Points of origin
Paradox has crisscrossed the timelines countless times over, and from the very start, he's found that it's nearly impossible not to run into Ben, Gwen, and Kevin somehow. Whether they time travel or if some past event influences the life of one of them, somehow or another, they're almost always involved.
It's taken a while to sort it out, but he thinks he knows why. Well, at the very least, he knows why for now. He won't admit that he only thinks so, but he's a scientist, and he knows that he needs to keep his options open in case future developments disprove his theory. But this is what he knows so far:
Ben is capable of understanding time on the metaphysical level. While he generally has no clue what he's doing, he usually does well at things he doesn't explicitly have mastered in general. His understanding makes him resilient enough to navigate the chronal barrier at ten and vaguely retain memories of meeting his older self. In fact, his memories in alternate timelines are remarkably resilient. He also is incredibly stubborn and refuses to give up.
Gwen is somehow connected to the entropy of the universe. With her innate Anodyte abilities and her magic, she is able to influence the energies of the universe. Her power reserve gives her the ability to use complex spells far above her understanding—for good or ill. She also has a very caring nature and will do whatever it takes to help those who need it.
And as for Kevin, the funny thing is that he doesn't seem to have much of a connection to the timeline. In fact, as far as Paradox can tell, Kevin has no set destiny. Moreso than Gwen's connection to entropy and Ben's unknowing mastery of time/space, Kevin's removal from destiny makes him a wild card on the team. But there are always constants: He will always meet Ben and Gwen. He will always betray them, at least once. And he will always have that chance to make things right. The choice is up to the rest of them.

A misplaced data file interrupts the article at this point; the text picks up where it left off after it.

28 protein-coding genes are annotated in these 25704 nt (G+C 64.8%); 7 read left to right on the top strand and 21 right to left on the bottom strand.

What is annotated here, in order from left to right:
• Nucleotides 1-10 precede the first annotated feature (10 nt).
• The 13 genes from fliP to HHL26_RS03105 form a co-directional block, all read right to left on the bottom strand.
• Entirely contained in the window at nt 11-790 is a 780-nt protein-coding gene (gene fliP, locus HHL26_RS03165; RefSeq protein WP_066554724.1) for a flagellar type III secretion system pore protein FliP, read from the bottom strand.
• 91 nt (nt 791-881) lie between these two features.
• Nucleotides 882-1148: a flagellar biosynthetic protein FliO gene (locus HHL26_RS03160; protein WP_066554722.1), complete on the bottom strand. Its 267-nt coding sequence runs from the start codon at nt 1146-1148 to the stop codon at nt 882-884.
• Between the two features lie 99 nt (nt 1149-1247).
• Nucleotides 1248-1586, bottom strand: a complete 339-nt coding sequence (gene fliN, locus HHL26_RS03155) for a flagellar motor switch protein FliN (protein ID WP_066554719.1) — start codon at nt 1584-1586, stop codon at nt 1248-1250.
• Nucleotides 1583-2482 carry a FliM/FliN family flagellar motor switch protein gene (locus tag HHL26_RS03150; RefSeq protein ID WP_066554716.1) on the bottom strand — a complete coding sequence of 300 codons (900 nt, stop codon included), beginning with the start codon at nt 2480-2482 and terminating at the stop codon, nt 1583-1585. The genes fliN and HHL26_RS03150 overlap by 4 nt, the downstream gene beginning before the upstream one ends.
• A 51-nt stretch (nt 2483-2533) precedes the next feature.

The Singularity Point, the Crux Point, and the Divergence Point. Their actions have affected Cross Time on a far greater level than even the timewalker himself.
Paradox has seen many different timelines and universes, but he has to admit that the one he meddles with now may be his favorite. The choices that influence the universe and time itself are not made by one person alone, but by three very headstrong and very goodhearted young people, and no matter what comes out of it, they do all they can to ensure that everything will be right. And Paradox thinks—well, as far as current observations go, though this theory doesn't seem to be in danger of being disproven any time soon—that maybe his real purpose in the universe is to make sure that all their hard work doesn't go to waste.
Several times, he's wished that he could be more direct with the young heroes, especially when they're too young to think completely outside the box. He's wanted to tell Kevin exactly what would happen to him at the Forge of Creation, and he's wanted to tell Ben that he would never ask him to kill anyone. Being unable to be direct with them is what led to Gwen creating an alternate timeline.
But he also knows that this is the only way they'll learn. He's a professor; he remembers enough of his life before the experiment to know that trying to tell any young person anything direct will lead to them going exactly against what he says because they're young and headstrong. While Ben, Gwen, and Kevin know to be more cautious in matters that pertain to the survival of the universe, they're also a little too eager to find an easy way out, out of the fears they won't admit that one little mistake will ruin everything. He has to let them have that fear, and he has to let them try. It's their mission, not his.